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The Saint John Harbour Bridge refurbishment and the One Mile House interchange are worth a combined $110 million. ((CBC))

Two major construction projects in Saint John have come to an indefinite halt after the contractor responsible for both of them went into receivership.

Bolton, Ont.-based Concreate USL, which was handling the Saint John Harbour Bridge refurbishment and construction of the One Mile House interchange, filed for receivership last month.

Now, the company overseeing the receivership has released both of the projects, worth a combined $110 million, back to the province and the bonding companies involved.

"The receiver will no longer be involved going forward," said Michael Creber, senior vice-president for the receiver Grant Thornton.

Concreate will not be returning to either of the Saint John projects, Creber said.

'As far as the department is concerned, we got a contract. We had a bond that protects our investment. And we took every protection measure when we issued a contract.'—Transportation Minister Claude Williams

New Brunswick Transportation Minister Claude Williams said his staff are talking to the receiver and the company holding a performance bond.

"As far as the department is concerned, we got a contract. We had a bond that protects our investment. And we took every protection measure when we issued a contract," he said.

Williams could not speculate when work would resume.

The provincial government has been paying the company on monthly basis. Both projects were scheduled to be completed by the fall.

Traffic is moving freely through both locations.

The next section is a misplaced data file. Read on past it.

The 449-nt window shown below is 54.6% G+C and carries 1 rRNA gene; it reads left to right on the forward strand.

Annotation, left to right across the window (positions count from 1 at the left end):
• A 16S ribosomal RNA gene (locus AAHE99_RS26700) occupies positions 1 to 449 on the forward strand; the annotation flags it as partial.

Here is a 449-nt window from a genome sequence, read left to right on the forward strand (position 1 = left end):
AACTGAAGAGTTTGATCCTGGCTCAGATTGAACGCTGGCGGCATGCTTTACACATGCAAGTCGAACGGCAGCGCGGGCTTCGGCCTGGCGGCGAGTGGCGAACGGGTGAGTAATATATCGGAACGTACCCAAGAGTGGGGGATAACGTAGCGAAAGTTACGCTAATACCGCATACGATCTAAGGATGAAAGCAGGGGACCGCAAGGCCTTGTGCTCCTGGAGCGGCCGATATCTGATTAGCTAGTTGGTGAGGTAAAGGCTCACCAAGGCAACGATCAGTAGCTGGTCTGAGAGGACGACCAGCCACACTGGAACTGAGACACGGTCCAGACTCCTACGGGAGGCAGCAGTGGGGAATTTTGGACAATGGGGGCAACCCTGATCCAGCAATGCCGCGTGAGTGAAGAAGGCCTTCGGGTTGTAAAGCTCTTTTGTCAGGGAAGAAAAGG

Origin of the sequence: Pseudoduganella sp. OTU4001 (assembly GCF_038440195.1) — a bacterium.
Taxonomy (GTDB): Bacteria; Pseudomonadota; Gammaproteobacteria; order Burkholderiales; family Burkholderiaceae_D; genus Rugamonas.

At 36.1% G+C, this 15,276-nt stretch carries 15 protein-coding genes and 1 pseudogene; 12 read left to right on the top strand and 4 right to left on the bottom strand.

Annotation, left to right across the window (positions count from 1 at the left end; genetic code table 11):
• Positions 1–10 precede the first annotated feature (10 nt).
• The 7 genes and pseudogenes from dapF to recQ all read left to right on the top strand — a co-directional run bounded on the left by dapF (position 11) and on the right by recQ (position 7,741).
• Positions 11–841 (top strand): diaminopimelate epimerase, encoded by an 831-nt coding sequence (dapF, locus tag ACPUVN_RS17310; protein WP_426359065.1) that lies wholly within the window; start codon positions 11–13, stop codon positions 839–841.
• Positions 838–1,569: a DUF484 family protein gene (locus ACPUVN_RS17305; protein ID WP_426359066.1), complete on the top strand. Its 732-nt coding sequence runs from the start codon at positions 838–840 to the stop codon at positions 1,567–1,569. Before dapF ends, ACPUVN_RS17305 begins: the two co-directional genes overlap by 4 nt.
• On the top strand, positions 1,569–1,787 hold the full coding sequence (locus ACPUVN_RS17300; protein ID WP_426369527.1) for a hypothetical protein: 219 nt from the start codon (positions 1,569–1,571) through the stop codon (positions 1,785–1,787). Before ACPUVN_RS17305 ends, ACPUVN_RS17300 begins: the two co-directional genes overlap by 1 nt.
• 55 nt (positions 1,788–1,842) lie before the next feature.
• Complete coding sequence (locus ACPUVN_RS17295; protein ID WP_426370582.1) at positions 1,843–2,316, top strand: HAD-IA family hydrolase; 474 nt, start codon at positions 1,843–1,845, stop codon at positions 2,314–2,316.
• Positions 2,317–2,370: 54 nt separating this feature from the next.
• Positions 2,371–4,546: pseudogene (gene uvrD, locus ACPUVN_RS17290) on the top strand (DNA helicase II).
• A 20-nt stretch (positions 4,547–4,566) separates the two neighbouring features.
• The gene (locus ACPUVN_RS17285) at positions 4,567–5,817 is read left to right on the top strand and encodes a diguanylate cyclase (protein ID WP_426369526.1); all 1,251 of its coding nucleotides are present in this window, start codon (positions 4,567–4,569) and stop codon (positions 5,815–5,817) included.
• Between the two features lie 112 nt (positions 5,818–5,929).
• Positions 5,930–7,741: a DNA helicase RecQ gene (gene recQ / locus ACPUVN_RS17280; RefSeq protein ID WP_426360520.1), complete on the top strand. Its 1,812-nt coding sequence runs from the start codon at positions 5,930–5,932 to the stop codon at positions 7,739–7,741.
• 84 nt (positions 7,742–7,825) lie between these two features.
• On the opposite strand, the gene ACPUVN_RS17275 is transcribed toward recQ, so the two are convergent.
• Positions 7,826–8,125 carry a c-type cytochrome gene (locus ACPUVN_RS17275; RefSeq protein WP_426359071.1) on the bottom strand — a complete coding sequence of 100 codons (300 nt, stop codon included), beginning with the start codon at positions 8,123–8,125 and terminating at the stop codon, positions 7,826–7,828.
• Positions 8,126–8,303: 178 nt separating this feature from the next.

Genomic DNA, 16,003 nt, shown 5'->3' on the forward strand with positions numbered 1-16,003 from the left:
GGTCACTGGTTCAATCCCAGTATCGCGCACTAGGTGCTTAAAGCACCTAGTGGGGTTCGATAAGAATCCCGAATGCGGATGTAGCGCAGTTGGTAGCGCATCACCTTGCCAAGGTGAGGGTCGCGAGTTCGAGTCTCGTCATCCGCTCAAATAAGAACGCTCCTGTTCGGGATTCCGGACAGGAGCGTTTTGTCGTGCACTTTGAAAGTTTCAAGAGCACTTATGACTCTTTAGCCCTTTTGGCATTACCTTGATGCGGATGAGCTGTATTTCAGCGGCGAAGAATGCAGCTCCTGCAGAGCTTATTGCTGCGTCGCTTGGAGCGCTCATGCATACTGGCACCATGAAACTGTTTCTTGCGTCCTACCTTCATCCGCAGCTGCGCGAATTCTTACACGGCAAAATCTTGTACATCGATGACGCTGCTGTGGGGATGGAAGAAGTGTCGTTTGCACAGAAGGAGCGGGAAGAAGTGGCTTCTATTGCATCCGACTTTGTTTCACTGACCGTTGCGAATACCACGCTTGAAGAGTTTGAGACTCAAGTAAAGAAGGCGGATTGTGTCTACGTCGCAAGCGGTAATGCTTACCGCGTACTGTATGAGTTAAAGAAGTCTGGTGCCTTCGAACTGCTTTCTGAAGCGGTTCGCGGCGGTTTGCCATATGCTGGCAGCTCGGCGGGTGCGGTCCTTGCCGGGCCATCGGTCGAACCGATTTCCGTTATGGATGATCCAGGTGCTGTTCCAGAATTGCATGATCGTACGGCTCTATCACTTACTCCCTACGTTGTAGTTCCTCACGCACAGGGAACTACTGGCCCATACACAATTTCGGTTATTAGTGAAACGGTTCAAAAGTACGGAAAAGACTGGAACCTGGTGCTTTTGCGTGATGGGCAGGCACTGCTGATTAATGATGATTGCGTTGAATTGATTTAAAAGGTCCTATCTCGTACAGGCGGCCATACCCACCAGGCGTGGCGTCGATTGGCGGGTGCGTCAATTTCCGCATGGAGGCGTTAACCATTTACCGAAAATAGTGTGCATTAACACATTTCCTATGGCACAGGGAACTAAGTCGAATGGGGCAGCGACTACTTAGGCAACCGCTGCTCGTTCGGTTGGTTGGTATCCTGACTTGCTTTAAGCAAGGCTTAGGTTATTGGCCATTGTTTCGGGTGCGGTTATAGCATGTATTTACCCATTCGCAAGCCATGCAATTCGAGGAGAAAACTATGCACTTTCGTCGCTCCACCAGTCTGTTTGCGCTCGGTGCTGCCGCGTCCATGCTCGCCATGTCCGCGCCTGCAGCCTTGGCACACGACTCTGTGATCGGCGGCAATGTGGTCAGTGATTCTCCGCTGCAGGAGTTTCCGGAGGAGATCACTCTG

Nashwaak bridge contract 'outstanding'

Meanwhile, the Nashwaak River bridge project is considered "outstanding," according to the receiver.

Grant Thornton will continue its review of the project and expects to make a decision soon on whether to turn it back over to the provincial government as well, Creber said.

Concreate had a contract to replace Nashwaak Bridge No. 4, also known as the Durham Bridge, northeast of Fredericton. The bridge was replaced and has been open to traffic since December 2010, government officials say.

But it is still considered an open contract, court records show.

"With respect to a number of these open contracts, the build obligations under the terms of the contract have been completed. The remaining obligations relate to outstanding warranties," the documents state.

A Department of Transportation spokeswoman declined to comment.

The receiver is dealing with about 78 Concreate projects across the country.

The federal and provincial governments signed an agreement to turn the aging Saint John Harbour Bridge over to the New Brunswick government in 2010.

The federal government helped repair the bridge and forgave the Saint John Harbour Bridge Authority's outstanding debt.

The deal allowed the tolls to be removed from the bridge.

The refurbishment includes full deck rehabilitation for both the eastbound and westbound lanes and the two ramps to and from Chesley Drive, as well as new edge and median barriers and lights.

Reversing Falls Bridge work also uncertain

Saint John Mayor Ivan Court has expressed concern about what delays on the Harbour Bridge will mean for work on the Reversing Falls Bridge, which is scheduled to begin this summer.

The city has a $4-million project planned, which will allow a large pipe to bring treated drinking water to people living on the west side.

But that project can only begin when the Harbour Bridge work is finished, due to the traffic problems it will cause, Court has said.

If there are delays on the Harbour Bridge reconstruction, it might be better to put the project on hold for a while, he has said.

Meanwhile, crews have been working on the One Mile House highway interchange for nearly three years. It involves a series of overpasses that will lead to the Bayside Drive industrial area.